What Is the Cost of a Requirement Error?

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Summary:

This paper presents a simple, practical calculation of the cost of requirements errors in application software development projects. It also recommends a way to find and fix these costly errors early in a project, when they are least expensive to correct.

Many studies have shown that requirements errors are very costly. By one estimate (in an article by Donald Firesmith for the Software Engineering Institute), requirements errors cost US businesses more than $30 billion per year and often result in failed or abandoned projects and damaged careers. The common wisdom is to find and fix requirements errors early in the lifecycle of a project, but that is easier said than done. Furthermore, the actual cost of a requirement error has been hard to quantify in the past. This resulted in a "business-as-usual" approach rather than proactively creating programs to find these errors early.

If you are a business executive, IT manager, project manager, or business analyst, you need a way to calculate the cost of requirements errors. Once you know that cost, you can make controlling faulty requirements an appropriate priority.

You can calculate your cost of a requirement error based on the simple formula presented in this article. The formula is based on extensive practical experience, as well as data from a wide variety of industries and software development environments.

Background
The cost to fix a software defect varies according to how far along you are in the cycle, according to authors Roger S. Pressman and Robert B. Grady. These costs are presented in a relative manner, as shown in figure 1.

The relative costs shown in the chart above will be important in a later calculation, as you move from relative costs to a realistic approximation of the cost to find and fix each defect.

 

Figure 1: Variations in costs to fix a software defect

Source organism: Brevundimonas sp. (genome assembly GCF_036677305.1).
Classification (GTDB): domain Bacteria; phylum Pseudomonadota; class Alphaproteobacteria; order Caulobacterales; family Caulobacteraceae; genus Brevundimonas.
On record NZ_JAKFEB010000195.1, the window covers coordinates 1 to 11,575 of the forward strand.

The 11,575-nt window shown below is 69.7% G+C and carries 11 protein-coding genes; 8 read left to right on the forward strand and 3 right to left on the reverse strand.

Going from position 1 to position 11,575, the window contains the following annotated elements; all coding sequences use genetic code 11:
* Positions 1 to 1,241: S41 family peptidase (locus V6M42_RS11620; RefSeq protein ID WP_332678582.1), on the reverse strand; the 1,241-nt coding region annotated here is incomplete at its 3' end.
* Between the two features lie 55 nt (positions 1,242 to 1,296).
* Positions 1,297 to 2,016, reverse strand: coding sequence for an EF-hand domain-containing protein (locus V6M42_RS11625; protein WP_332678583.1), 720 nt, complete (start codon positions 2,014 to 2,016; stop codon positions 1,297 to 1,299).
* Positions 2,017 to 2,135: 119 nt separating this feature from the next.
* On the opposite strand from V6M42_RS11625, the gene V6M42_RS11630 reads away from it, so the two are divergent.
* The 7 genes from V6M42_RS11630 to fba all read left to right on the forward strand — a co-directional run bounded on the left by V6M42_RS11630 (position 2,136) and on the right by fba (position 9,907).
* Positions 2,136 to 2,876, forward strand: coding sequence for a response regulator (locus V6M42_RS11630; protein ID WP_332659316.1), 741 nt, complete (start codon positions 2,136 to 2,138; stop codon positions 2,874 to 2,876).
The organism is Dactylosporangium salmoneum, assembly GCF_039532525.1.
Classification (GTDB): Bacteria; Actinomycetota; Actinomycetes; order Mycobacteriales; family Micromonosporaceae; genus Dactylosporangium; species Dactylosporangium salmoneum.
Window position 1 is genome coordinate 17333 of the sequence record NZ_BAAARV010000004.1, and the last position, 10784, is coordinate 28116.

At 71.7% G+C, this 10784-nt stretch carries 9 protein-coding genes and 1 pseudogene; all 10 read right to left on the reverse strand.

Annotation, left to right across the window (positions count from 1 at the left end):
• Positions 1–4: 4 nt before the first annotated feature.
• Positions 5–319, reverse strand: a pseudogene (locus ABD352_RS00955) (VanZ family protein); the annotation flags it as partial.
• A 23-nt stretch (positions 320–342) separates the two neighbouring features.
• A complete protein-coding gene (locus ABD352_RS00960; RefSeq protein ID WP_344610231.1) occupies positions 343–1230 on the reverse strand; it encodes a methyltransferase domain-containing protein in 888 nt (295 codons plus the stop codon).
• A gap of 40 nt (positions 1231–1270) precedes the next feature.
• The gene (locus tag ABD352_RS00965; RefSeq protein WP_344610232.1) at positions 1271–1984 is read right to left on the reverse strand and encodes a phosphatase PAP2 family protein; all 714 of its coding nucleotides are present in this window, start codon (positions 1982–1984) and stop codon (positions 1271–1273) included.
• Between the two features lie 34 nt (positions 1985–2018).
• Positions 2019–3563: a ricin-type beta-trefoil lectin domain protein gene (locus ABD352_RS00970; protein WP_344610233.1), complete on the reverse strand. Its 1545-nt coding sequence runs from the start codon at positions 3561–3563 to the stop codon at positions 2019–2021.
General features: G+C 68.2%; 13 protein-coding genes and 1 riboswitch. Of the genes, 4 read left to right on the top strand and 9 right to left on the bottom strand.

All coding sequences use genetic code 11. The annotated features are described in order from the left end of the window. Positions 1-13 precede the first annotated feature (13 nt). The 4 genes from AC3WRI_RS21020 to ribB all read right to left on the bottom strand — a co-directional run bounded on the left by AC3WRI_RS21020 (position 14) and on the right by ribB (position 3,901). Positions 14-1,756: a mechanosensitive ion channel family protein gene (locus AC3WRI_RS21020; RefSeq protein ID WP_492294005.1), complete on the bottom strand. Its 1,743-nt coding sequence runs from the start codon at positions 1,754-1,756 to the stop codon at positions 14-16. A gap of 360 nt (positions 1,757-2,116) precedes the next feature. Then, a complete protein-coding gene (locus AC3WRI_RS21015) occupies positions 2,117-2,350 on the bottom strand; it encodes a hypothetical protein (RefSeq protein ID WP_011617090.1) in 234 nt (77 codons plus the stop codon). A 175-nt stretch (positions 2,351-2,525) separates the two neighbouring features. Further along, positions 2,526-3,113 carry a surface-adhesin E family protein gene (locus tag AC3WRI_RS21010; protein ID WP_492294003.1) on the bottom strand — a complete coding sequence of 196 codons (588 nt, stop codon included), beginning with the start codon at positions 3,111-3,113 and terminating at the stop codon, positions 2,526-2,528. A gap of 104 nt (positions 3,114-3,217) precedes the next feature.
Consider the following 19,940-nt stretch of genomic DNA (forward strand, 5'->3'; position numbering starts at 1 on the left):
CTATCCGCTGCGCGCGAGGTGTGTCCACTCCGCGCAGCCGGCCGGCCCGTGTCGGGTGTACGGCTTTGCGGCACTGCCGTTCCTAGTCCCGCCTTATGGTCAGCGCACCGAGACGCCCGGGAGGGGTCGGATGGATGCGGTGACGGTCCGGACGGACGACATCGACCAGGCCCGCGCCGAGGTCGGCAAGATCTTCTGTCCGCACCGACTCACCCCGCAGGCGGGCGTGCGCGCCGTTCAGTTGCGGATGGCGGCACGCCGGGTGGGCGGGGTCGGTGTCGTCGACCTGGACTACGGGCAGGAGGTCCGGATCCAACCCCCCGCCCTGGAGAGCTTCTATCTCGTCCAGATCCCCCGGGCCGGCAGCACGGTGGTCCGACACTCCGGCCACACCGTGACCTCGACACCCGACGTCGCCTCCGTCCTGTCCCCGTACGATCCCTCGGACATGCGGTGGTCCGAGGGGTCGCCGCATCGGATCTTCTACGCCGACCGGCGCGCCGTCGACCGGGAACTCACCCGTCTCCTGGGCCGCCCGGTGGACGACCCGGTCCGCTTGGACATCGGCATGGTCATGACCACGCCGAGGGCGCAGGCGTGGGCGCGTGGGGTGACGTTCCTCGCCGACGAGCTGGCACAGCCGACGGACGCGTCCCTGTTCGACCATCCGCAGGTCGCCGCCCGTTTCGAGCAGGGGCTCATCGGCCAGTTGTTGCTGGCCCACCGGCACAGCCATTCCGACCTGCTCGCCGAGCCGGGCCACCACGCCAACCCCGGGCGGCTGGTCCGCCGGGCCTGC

Let's begin with a general formula for calculating the cost of a requirement defect. We will explain the formula in detail later on, but for now we assert that you can get a reasonably good estimate of your cost to find and fix a requirement defect at the system test phase by using the formula below. Please note that "pw" stands for person-weeks of development effort. The values of the formula's various parameters can be determined by following the step-by-step method shown later.

 

This may look complicated, but we'll break it down into simple steps. The numerator is the total cost in dollars of the requirements defects remaining in your software product at the start of system test. The denominator is the actual number of requirements defects remaining at that stage. The result is cost per requirement defect.

You may notice that the formula can be simplified, but the reason for not cancelling out the "(#screens + #reports) × 4 pw" factor will become apparent in the following steps. Using the more complex formula will provide a lot more information than just the requirement defect cost!

Now let's solve the formula to see the yield in an average situation. If you don't know the value of the "rework fraction" or the "requirement defect cost fraction" in the above formula, here's a good approximation from industry averages:

Rework fraction = 0.3 ( actual values range from 0.2 to 0.4)

Requirement defect cost fraction = 0.75 ( actual values range from 0.7 to 0.85)

The result of plugging in these industry averages yields $1,125. This is not an exact number, but it substantiates that a requirement defect is probably costing you around $1,000 or more at system test. You can expect a more exact number when using your own data.

This formula is intentionally biased to be conservative. The industry average rework percentages are based on total project cost, whereas the formula just counts the pure development costs. The reason is that project overhead

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About the author

Joe Marasco's picture Joe Marasco

A thirty-five-year industry veteran, Dr. Joe Marasco has been involved in nearly every aspect of creating and marketing software, from product development and sales to marketing and operations. His recent book,
The Software Development Edge: Essays on Managing
Successful Projects
(Addison-Wesley, 2005) delivers "in the trenches" expertise on managing software projects. Throughout his career, Dr. Marasco has been cognizant of the importance of improving requirements quality early in the development process, and his current leadership role at
Ravenflow
is focused on revolutionizing the way that software requirements and business processes are developed and validated.

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